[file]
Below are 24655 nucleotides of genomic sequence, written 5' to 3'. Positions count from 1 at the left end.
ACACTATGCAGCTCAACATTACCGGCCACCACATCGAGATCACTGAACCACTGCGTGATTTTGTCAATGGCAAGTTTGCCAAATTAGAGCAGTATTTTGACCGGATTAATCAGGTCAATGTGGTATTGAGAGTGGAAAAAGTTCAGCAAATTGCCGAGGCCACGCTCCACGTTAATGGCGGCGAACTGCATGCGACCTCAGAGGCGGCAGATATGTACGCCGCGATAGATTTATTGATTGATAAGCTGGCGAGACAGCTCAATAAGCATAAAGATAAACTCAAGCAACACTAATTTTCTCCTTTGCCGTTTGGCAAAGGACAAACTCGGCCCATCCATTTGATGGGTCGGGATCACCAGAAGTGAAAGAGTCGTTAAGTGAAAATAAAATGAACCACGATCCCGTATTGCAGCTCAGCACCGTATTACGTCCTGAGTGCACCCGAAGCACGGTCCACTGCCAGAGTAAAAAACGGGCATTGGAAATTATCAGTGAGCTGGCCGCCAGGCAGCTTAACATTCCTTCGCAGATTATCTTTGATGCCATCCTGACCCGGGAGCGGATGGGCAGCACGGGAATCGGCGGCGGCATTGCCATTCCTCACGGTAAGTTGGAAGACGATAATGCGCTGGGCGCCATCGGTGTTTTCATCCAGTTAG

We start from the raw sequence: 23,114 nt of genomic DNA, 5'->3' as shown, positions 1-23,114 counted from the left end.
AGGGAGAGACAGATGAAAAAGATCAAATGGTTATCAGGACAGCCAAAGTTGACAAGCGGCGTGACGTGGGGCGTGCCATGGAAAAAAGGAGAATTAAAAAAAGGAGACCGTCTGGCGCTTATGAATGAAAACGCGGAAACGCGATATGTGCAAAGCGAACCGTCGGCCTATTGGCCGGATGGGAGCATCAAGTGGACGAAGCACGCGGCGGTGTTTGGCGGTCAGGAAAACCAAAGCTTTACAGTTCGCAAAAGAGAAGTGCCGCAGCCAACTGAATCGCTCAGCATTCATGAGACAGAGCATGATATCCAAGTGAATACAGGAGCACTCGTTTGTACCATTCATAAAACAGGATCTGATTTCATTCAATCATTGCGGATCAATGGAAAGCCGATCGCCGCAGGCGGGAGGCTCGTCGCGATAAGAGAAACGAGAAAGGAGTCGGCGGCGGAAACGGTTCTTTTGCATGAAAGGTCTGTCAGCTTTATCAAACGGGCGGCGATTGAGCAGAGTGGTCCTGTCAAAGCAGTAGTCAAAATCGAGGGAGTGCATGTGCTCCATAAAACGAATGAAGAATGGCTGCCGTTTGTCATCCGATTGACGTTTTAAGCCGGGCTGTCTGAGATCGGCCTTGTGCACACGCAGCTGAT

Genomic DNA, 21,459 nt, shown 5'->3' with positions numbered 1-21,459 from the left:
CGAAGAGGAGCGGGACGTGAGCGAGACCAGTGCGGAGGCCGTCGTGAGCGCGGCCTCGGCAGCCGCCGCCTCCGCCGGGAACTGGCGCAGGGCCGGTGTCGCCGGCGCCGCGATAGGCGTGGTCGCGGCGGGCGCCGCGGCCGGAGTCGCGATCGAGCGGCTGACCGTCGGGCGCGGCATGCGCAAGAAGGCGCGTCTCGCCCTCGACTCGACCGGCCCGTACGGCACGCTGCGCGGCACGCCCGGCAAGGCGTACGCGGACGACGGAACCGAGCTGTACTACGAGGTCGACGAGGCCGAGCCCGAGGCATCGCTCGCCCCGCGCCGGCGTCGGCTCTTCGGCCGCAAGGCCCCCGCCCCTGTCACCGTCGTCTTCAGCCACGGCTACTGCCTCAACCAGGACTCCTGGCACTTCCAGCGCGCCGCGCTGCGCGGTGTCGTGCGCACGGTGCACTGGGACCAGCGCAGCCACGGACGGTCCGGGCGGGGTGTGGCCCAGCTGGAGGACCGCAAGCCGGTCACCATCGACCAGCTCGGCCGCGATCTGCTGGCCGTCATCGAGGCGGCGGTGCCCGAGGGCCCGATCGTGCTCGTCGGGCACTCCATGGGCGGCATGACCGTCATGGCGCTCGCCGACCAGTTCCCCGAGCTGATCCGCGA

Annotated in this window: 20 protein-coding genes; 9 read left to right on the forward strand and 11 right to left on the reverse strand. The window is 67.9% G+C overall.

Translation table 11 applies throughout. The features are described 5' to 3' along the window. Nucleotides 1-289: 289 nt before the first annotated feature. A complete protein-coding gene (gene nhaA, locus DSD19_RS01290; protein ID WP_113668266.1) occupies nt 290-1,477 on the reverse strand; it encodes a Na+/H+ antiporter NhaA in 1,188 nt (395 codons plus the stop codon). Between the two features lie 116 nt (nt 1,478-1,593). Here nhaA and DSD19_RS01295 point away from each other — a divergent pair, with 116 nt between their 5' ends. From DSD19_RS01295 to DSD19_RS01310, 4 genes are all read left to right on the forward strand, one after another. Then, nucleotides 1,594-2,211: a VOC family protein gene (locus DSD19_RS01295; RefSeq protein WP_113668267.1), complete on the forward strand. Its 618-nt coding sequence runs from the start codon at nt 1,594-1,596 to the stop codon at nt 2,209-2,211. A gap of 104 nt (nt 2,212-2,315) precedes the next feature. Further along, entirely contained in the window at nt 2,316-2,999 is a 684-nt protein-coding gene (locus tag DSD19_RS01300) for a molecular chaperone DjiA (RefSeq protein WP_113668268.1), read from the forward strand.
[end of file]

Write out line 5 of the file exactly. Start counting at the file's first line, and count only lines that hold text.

Genomic DNA, 21,459 nt, shown 5'->3' with positions numbered 1-21,459 from the left: